Report: Notable Health Insurance Gains Among Young Adults Since Beginning of PPACA Open Enrollment

Earlier this month, the Robert Wood Johnson Foundation and the Urban Institute released estimates indicating 5.4 million previously uninsured adults gained health insurance coverage between September and early March under the Patient Protection and Affordable Care Act.

The Institute has tracked health insurance coverage since the first quarter of 2013 with its Health Reform Monitoring Survey. Last week, based on an analysis of survey data, researchers announced they have a deeper understanding of who the 5.4 million are who gained insurance coverage by early March. According to the Institute, it's important to note these estimates understate the full effects of the PPACA on the uninsured population, since the survey didn't capture the enrollment surge at the end of March and in early April.  Last week, the White House reported a total of 8 million people had enrolled in health plans through the exchanges.

According to the researchers, young adults aged 18 to 30 saw strong gains in coverage, experiencing a 4.3 percentage point drop in their uninsured rate to 19.5 percent between the third quarter of 2013 and the first quarter of this year. These results bode well for the success of the exchanges, says report co-author Genevieve M. Kenney, PhD, co-director and a senior fellow at the Institute's Health Policy Center.

"They're a big chunk of the uninsured," Dr. Kenney says of young adults. "For the [PPACA] to dramatically reduce uninsurance in this country, it has to reduce rates of uninsurance for young adults. I look at these numbers in the context of the other information that's coming out, and I'd say it's an encouraging picture."

People between 18 and 34 — also known as "young invincibles" — have been a focal point of enrollment efforts. Without an adequate amount of young and healthy enrollees, the total amount of premiums health insurers collect for exchange plans would be less than the total healthcare expenses of exchange enrollees, and insurance companies could increase premiums to compensate.

However, a report from the Kaiser Family Foundation found a premium "death spiral" is unlikely to occur and insurers could still expect to earn profits even if only 25 percent of exchange enrollees were young adults. Of the 8 million who enrolled through mid-April, 28 percent are between 18 and 34, according to the White House.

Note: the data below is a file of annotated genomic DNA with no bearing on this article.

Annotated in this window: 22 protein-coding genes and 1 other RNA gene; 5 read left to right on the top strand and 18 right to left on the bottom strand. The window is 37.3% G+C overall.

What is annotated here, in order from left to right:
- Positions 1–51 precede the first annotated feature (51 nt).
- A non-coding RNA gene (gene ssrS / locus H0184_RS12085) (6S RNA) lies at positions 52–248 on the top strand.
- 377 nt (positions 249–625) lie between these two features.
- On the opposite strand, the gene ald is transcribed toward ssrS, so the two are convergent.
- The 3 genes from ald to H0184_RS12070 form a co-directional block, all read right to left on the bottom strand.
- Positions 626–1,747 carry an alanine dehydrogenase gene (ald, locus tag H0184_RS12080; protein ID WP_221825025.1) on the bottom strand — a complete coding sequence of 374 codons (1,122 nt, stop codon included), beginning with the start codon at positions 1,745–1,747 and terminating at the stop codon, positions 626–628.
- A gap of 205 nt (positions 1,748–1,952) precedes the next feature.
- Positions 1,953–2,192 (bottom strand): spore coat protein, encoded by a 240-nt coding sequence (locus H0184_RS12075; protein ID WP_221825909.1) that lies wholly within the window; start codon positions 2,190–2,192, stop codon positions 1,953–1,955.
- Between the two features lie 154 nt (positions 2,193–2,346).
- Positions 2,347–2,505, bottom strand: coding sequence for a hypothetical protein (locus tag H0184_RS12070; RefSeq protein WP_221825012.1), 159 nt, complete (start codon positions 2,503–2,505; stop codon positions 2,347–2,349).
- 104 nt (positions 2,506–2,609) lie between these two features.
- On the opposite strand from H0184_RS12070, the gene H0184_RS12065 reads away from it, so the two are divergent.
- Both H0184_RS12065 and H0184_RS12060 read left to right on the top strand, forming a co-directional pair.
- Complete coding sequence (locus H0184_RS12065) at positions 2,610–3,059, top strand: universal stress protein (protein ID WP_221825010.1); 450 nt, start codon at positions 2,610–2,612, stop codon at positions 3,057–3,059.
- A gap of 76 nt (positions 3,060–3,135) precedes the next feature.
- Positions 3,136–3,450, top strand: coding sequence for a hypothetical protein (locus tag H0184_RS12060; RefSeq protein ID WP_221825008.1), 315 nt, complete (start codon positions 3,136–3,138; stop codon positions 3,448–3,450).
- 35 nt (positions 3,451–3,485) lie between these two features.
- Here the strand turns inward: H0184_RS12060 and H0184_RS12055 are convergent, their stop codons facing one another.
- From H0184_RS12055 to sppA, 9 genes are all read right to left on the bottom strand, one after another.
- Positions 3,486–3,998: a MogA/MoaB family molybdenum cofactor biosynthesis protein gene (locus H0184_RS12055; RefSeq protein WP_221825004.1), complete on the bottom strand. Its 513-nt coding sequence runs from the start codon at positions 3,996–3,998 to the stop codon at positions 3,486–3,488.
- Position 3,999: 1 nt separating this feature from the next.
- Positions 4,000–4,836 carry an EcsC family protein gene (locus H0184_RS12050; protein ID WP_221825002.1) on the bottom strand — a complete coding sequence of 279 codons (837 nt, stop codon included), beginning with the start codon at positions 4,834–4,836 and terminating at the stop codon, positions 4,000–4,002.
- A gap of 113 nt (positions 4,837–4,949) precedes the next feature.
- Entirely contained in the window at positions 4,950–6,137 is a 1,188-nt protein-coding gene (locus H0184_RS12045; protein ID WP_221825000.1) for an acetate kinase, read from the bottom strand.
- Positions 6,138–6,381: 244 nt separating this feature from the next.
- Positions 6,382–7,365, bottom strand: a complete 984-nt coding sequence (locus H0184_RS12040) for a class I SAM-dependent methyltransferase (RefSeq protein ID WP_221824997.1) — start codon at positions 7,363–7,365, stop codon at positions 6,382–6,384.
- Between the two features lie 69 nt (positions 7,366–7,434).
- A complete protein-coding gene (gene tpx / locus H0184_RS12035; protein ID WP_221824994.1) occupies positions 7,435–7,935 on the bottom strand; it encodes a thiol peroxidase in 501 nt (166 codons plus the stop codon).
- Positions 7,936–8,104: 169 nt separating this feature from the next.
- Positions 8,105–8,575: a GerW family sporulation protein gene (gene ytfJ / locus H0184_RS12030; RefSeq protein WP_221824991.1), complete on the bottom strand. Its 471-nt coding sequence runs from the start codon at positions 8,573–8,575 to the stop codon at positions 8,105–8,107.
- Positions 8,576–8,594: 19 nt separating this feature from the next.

The Health Reform Monitoring Survey analysis also revealed notable coverage gains among families with incomes at or below 138 percent of the federal poverty level (those targeted by Medicaid expansion), who accounted for 2.6 million of the 5.4 million who gained coverage through early March. That demographic saw their uninsured rate drop 4.7 percentage points to 34.5 percent between the third quarter of 2013 and the first quarter of 2014. Middle-income adults who are targeted by the new  subsidies that are available to help cover the cost of exchange plan premiums (those earning up to 400 percent of the poverty level) accounted for another 2.6 million and saw a 3.6 percentage point drop in their uninsured rate to 12.3 percent.

Additionally, non-white, non-Hispanic Americans saw their uninsured rate decline 3.8 percentage points between the third quarter of 2013 and the first quarter of the year, to 16.4 percent.

According to Dr. Kenney, Urban Institute researchers expect to obtain more data in June that will reflect the last surge of PPACA exchange enrollment and will release an updated analysis.

More Articles on PPACA Enrollment:
CMS Establishes Special PPACA Sign-Up Period for High-Risk Pool Enrollees
PPACA Exchanges Still Open for Enrollment in Some States
3 Key Findings on the Shrinking Uninsured Population

 

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